People in the Know: The Artificial Pancreas

Q: Now that the artificial pancreas has been approved, I have so many questions… How does it work? Is it a good fit for my child? Will we still need to count carbs and do finger sticks?

A: A “closed-loop” or “artificial pancreas” system is a series of devices that work together to automatically deliver more or less insulin in response to rising or falling blood sugar. Closed-loop systems represent a milestone in type 1 diabetes care that families have been eagerly awaiting for several years. The first system was approved by the FDA in October 2016 and is expected to be available to patients in spring 2017.

The essential components of a closed-loop system include: 1) a continuous glucose monitor (CGM) which tracks the blood sugar level and trend (whether it’s heading up or down) in real time via a small sensor in the interstitial fluid under the skin, 2) an algorithm (or formula) that processes the information from the CGM to command an increase or decrease in insulin delivery, and 3) an insulin pump which delivers the insulin beneath the skin. The CGM communicates with the insulin pump wirelessly to automate insulin delivery.

Many parents want to know when their child can get one. In answer to this, be aware that the closed-loop system has been initially approved for people 14 years and older with type 1 diabetes. There are studies currently under way investigating the use of this system in children ages 7 to 13, so FDA approval for that age group may follow. The device cannot be used in patients receiving less than eight total units of insulin per day.

The closed-loop artificial pancreas system has the potential to be transformative in managing diabetes, and should make life with diabetes a lot simpler. However, it will not be a cure for diabetes, as patients will still rely on external devices to give insulin. Families will still need to count and enter carbohydrates to give insulin before snacks and meals. The CGM will still require blood sugar checks by finger stick at least twice daily for calibration. There may still be high blood sugars after meals, and the potential for low blood sugars, but they should occur far less frequently and not last as long due to automatic adjustments in insulin delivery.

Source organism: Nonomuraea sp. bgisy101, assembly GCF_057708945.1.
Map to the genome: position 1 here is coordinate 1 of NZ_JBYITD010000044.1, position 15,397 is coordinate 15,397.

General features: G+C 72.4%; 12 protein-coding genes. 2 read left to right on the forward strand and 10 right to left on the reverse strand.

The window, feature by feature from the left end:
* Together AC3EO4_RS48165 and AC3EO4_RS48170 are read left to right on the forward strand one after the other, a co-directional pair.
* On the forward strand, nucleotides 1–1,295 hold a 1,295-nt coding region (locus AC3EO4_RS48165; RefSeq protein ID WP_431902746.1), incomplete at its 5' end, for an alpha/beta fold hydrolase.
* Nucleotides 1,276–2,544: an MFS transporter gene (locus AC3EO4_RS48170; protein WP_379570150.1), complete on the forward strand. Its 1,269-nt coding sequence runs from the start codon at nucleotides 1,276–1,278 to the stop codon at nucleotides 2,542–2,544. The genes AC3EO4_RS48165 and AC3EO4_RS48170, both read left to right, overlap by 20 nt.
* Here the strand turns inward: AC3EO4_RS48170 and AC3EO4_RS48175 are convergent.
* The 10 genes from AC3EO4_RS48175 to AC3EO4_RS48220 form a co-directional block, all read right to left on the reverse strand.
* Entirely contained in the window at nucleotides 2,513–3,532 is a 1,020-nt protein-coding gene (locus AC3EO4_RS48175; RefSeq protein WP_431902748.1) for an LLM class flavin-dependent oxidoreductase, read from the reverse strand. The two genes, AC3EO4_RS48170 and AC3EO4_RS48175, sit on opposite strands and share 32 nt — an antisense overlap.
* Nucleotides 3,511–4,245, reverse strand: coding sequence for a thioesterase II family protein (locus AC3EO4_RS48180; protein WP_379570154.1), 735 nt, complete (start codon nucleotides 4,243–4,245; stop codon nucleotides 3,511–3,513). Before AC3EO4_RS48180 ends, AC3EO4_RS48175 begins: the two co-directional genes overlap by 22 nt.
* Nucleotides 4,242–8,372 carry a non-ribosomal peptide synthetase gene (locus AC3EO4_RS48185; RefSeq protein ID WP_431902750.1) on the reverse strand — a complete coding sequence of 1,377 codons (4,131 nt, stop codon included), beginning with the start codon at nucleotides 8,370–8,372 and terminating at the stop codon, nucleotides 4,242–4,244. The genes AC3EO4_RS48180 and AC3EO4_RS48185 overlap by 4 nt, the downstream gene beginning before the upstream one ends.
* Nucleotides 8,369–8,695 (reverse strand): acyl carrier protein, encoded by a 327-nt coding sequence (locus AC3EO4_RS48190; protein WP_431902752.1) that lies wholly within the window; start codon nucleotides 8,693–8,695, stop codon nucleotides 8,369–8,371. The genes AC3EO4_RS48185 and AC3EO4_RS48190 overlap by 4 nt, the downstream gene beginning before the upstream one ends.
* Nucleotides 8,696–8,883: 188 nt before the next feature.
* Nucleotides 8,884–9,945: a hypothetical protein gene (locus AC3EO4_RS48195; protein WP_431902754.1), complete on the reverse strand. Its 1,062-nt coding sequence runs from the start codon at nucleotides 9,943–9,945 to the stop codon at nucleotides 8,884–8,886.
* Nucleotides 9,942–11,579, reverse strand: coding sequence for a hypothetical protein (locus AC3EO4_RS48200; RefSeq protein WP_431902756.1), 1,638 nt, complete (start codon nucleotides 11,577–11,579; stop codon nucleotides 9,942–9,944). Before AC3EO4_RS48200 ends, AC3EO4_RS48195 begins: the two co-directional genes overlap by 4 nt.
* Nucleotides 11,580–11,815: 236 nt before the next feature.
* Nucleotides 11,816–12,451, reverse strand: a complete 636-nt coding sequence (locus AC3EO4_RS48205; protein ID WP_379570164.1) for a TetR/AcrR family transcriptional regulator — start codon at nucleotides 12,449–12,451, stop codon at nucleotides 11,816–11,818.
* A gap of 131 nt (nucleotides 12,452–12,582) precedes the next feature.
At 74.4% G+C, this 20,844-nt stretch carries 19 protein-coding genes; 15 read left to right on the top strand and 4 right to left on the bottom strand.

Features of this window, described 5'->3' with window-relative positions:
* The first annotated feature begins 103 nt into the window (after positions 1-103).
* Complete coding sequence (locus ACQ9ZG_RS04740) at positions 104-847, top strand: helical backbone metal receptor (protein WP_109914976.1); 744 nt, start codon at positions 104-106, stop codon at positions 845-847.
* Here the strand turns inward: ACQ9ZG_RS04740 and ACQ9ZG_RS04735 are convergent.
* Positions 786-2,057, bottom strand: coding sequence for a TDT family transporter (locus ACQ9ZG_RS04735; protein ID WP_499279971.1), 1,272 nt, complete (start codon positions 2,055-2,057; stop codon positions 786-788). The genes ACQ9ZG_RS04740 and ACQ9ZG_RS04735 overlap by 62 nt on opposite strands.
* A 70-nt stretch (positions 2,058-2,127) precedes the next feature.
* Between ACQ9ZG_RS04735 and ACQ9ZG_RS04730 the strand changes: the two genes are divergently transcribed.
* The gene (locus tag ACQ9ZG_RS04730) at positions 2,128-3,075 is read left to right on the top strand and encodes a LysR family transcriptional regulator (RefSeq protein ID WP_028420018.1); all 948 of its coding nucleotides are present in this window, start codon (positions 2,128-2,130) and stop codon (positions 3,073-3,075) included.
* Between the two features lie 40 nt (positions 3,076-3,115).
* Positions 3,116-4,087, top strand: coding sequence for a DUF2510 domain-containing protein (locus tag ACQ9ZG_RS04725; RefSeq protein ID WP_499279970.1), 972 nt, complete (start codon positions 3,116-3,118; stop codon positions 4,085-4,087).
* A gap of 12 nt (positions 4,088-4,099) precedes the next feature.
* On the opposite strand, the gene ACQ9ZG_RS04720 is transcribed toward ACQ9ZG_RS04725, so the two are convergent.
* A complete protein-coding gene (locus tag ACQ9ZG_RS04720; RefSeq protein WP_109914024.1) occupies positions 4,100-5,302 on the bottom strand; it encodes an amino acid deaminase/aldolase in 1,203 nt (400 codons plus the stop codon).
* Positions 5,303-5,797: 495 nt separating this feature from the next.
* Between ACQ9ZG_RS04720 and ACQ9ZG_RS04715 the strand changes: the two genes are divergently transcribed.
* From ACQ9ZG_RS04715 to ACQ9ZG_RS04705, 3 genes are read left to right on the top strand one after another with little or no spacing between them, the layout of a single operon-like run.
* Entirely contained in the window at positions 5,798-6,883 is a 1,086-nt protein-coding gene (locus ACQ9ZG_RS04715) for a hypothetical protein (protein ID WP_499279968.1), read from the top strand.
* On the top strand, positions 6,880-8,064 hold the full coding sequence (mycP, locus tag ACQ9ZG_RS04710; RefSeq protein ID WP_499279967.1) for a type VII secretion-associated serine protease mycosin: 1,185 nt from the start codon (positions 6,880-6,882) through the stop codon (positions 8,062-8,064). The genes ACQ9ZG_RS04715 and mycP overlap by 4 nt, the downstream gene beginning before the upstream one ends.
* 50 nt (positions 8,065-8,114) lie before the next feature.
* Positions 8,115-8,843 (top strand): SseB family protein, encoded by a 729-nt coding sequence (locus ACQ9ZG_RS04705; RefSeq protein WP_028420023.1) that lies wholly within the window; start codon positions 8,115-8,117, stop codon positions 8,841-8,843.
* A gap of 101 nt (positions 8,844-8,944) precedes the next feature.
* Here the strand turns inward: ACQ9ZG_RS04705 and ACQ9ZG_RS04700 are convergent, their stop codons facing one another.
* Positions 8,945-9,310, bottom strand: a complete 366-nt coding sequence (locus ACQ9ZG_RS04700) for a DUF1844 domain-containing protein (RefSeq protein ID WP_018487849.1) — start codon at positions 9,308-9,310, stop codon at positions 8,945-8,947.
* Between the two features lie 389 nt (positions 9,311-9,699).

Perhaps the best part of the closed-loop system may be its ability to help keep blood sugar in range overnight. Can you imagine being able to sleep through the night while significantly reducing your worries about your child going too high or low? Can you imagine starting the day with a blood sugar around 100 to 140 most mornings? This is what the closed-loop system may help bring about.

I’m incredibly excited that the long-awaited closed-loop artificial pancreas system will finally be available. I anticipate that in the next three years, several different closed-loop systems may be available with various CGM, algorithm, and insulin pump combinations. Most of all, I’m thrilled that the burden of managing blood sugar will be lightened, so that children can even more easily thrive with type 1 diabetes.

Daniel DeSalvo, M.D.—Daniel DeSalvo, M.D., is a pediatric endocrinologist at Texas Children’s Hospital and assistant professor at Baylor College of Medicine.

 

How Other Parents Deal

“We have followed the progress of the artificial pancreas with eager anticipation, and it’s still almost a somebody-pinch-me (but please don’t, because this is too good) moment for us, to think that our 15-year-old daughter will have the ability to use this amazing technology. It’s not a cure, but it is an answer to prayers that our daughter’s life with diabetes — now almost a decade since diagnosis — could finally be a little easier.”

—Sarah G., Syracuse, New York

 

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Disclaimer: The information in these articles is not intended as medical advice. Families should check with their healthcare professionals regarding individual care.